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Standing Between Reservation and Nation: Indigenous Performance in North America after the end of the Indian Wars

Harkulich, Christiana Fay Molldrem (2017) Standing Between Reservation and Nation: Indigenous Performance in North America after the end of the Indian Wars. Doctoral Dissertation, University of Pittsburgh. (Unpublished)

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Abstract

Standing Between Reservation and Nation:
Indigenous performance in North America after the end of the Indian Wars
Christiana Fay Molldrem Harkulich, PhD
University of Pittsburgh, 2017

This dissertation asserts that performance as a means of representation has a profound connection to the political position and projects of Indigenous peoples in North America. Through three case studies, my project is a constellational history of Indigenous performance’s decolonial imaginary and enactment. I theorize that the act of standing -- both figuratively standing for, i.e. representation, as well as the physical act of standing -- is a visible decolonial intervention into historical narratives of the Americas constructed and upheld by national (i.e. nation-state based) politics. Drawing from theatre and performance studies methodologies and historiographies, border theory, and coloniality, I argue that performances by Indigenous women function as critical moments of standing that destabilize and reconfigure nation-state bound histories, narratives, and borders. This is explored through three case studies of Indigenous women’s performances that span the 20th century: the first discusses Princess White Deer’s Vaudeville and Broadway performances in the 1910s-1920s and questions of citizenship; the second examines Anna Mae Pictou Aquash’s acts of standing during the protests of the American Indian Movement from 1968-1976 and questions of sovereignty; and the third analyzes Monique Mojica’s play and production of Princess Pocahontas and The Blue Spots and a decolonial dramaturgy in the 1990s. As a whole, this project points to the complicated political position of Indigenous peoples in North America and the necessity of acts of decolonial imagining.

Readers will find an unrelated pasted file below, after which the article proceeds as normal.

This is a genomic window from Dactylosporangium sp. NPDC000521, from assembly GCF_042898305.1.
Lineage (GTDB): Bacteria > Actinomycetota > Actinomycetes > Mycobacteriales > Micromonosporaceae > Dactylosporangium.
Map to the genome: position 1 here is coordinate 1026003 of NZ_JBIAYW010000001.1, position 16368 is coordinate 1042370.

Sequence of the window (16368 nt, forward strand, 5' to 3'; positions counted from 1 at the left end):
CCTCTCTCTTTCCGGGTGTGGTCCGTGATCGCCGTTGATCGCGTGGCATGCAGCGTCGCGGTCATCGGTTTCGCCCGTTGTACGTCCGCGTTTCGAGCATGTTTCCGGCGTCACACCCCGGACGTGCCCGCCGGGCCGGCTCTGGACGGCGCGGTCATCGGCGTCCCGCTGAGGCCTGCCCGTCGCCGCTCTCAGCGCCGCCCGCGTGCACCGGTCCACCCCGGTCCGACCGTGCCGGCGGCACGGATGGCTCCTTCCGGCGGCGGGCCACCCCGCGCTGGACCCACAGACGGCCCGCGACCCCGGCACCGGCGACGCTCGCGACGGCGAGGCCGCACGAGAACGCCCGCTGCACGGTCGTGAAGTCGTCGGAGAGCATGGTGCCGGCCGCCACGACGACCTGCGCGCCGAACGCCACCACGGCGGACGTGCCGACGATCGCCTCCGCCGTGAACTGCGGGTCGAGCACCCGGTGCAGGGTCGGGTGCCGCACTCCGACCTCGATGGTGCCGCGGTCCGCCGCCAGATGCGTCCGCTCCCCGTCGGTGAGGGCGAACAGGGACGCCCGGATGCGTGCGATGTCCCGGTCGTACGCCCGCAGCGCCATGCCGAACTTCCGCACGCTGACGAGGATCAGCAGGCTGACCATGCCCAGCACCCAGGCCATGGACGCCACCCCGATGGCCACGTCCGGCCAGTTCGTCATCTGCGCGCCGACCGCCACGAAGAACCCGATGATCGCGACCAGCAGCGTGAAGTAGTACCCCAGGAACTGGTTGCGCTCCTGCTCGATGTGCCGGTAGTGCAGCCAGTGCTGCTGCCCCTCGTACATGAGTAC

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Details

Item Type: University of Pittsburgh ETD
Status: Unpublished
Creators/Authors:
CreatorsEmailPitt UsernameORCID
Harkulich, Christiana Fay MolldremCFM15@pitt.eduCFM150000-0002-2317-1860
ETD Committee:
TitleMemberEmail AddressPitt UsernameORCID
Committee ChairJackson-Schebetta, LisaLisajsch@pitt.edu
Committee MemberGranshaw, MichelleMkg31@pitt.edu
Committee MemberGeorge, Kathygeorgeke@pitt.edu
Committee MemberMonasterios, ElizabethELM15@pitt.edu
Date: 25 June 2017
Date Type: Publication
Defense Date: 10 April 2017
Approval Date: 25 June 2017
Submission Date: 7 April 2017
Access Restriction: 5 year -- Restrict access to University of Pittsburgh for a period of 5 years.
Number of Pages: 244
Institution: University of Pittsburgh
Schools and Programs: Dietrich School of Arts and Sciences > Theater Arts
Degree: PhD - Doctor of Philosophy
Thesis Type: Doctoral Dissertation
Refereed: Yes
Uncontrolled Keywords: Theatre, Indigenous, Native American, Dance, Protest, Performance, Decolonial, Coloniality, Dramaturgy, American History, Theatre History
Date Deposited: 25 Jun 2017 21:35
Last Modified: 25 Jun 2017 21:35
URI: http://d-scholarship.pitt.edu/id/eprint/31122

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  • Standing Between Reservation and Nation: Indigenous Performance in North America after the end of the Indian Wars. (deposited 25 Jun 2017 21:35) [Currently Displayed]

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